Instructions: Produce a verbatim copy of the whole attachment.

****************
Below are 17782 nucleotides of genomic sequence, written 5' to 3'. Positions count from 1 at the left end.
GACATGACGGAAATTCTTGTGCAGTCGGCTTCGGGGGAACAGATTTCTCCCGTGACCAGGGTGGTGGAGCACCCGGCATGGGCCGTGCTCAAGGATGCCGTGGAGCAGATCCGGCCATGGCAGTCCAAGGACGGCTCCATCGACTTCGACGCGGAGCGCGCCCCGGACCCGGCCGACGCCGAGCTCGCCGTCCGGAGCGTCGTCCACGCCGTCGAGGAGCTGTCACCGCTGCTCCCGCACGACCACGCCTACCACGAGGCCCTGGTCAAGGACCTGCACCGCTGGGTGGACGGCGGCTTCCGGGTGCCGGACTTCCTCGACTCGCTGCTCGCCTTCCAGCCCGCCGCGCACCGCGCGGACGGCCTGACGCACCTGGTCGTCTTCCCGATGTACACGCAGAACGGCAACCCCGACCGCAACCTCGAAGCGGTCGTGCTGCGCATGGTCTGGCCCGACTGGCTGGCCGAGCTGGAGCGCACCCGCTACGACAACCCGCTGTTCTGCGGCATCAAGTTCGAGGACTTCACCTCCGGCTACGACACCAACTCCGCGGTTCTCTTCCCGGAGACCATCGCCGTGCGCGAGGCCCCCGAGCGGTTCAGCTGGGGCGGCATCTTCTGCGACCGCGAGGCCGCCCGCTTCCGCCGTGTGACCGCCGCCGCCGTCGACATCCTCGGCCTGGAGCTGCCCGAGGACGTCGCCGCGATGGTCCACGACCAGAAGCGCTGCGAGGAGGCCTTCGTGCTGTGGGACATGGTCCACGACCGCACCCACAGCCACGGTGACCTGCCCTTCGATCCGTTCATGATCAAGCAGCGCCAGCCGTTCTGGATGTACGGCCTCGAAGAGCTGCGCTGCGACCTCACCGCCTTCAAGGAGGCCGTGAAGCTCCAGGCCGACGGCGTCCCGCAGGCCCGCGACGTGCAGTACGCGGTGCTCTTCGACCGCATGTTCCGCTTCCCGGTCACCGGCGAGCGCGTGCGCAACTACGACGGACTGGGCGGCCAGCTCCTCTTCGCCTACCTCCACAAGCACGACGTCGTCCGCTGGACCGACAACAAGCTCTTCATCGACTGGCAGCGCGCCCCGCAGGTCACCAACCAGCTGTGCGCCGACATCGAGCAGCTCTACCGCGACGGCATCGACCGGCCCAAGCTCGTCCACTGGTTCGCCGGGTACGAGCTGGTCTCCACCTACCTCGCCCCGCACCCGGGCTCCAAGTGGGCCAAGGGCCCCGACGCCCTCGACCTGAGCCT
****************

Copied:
Below are 17782 nucleotides of genomic sequence, written 5' to 3'. Positions count from 1 at the left end.
GACATGACGGAAATTCTTGTGCAGTCGGCTTCGGGGGAACAGATTTCTCCCGTGACCAGGGTGGTGGAGCACCCGGCATGGGCCGTGCTCAAGGATGCCGTGGAGCAGATCCGGCCATGGCAGTCCAAGGACGGCTCCATCGACTTCGACGCGGAGCGCGCCCCGGACCCGGCCGACGCCGAGCTCGCCGTCCGGAGCGTCGTCCACGCCGTCGAGGAGCTGTCACCGCTGCTCCCGCACGACCACGCCTACCACGAGGCCCTGGTCAAGGACCTGCACCGCTGGGTGGACGGCGGCTTCCGGGTGCCGGACTTCCTCGACTCGCTGCTCGCCTTCCAGCCCGCCGCGCACCGCGCGGACGGCCTGACGCACCTGGTCGTCTTCCCGATGTACACGCAGAACGGCAACCCCGACCGCAACCTCGAAGCGGTCGTGCTGCGCATGGTCTGGCCCGACTGGCTGGCCGAGCTGGAGCGCACCCGCTACGACAACCCGCTGTTCTGCGGCATCAAGTTCGAGGACTTCACCTCCGGCTACGACACCAACTCCGCGGTTCTCTTCCCGGAGACCATCGCCGTGCGCGAGGCCCCCGAGCGGTTCAGCTGGGGCGGCATCTTCTGCGACCGCGAGGCCGCCCGCTTCCGCCGTGTGACCGCCGCCGCCGTCGACATCCTCGGCCTGGAGCTGCCCGAGGACGTCGCCGCGATGGTCCACGACCAGAAGCGCTGCGAGGAGGCCTTCGTGCTGTGGGACATGGTCCACGACCGCACCCACAGCCACGGTGACCTGCCCTTCGATCCGTTCATGATCAAGCAGCGCCAGCCGTTCTGGATGTACGGCCTCGAAGAGCTGCGCTGCGACCTCACCGCCTTCAAGGAGGCCGTGAAGCTCCAGGCCGACGGCGTCCCGCAGGCCCGCGACGTGCAGTACGCGGTGCTCTTCGACCGCATGTTCCGCTTCCCGGTCACCGGCGAGCGCGTGCGCAACTACGACGGACTGGGCGGCCAGCTCCTCTTCGCCTACCTCCACAAGCACGACGTCGTCCGCTGGACCGACAACAAGCTCTTCATCGACTGGCAGCGCGCCCCGCAGGTCACCAACCAGCTGTGCGCCGACATCGAGCAGCTCTACCGCGACGGCATCGACCGGCCCAAGCTCGTCCACTGGTTCGCCGGGTACGAGCTGGTCTCCACCTACCTCGCCCCGCACCCGGGCTCCAAGTGGGCCAAGGGCCCCGACGCCCTCGACCTGAGCCT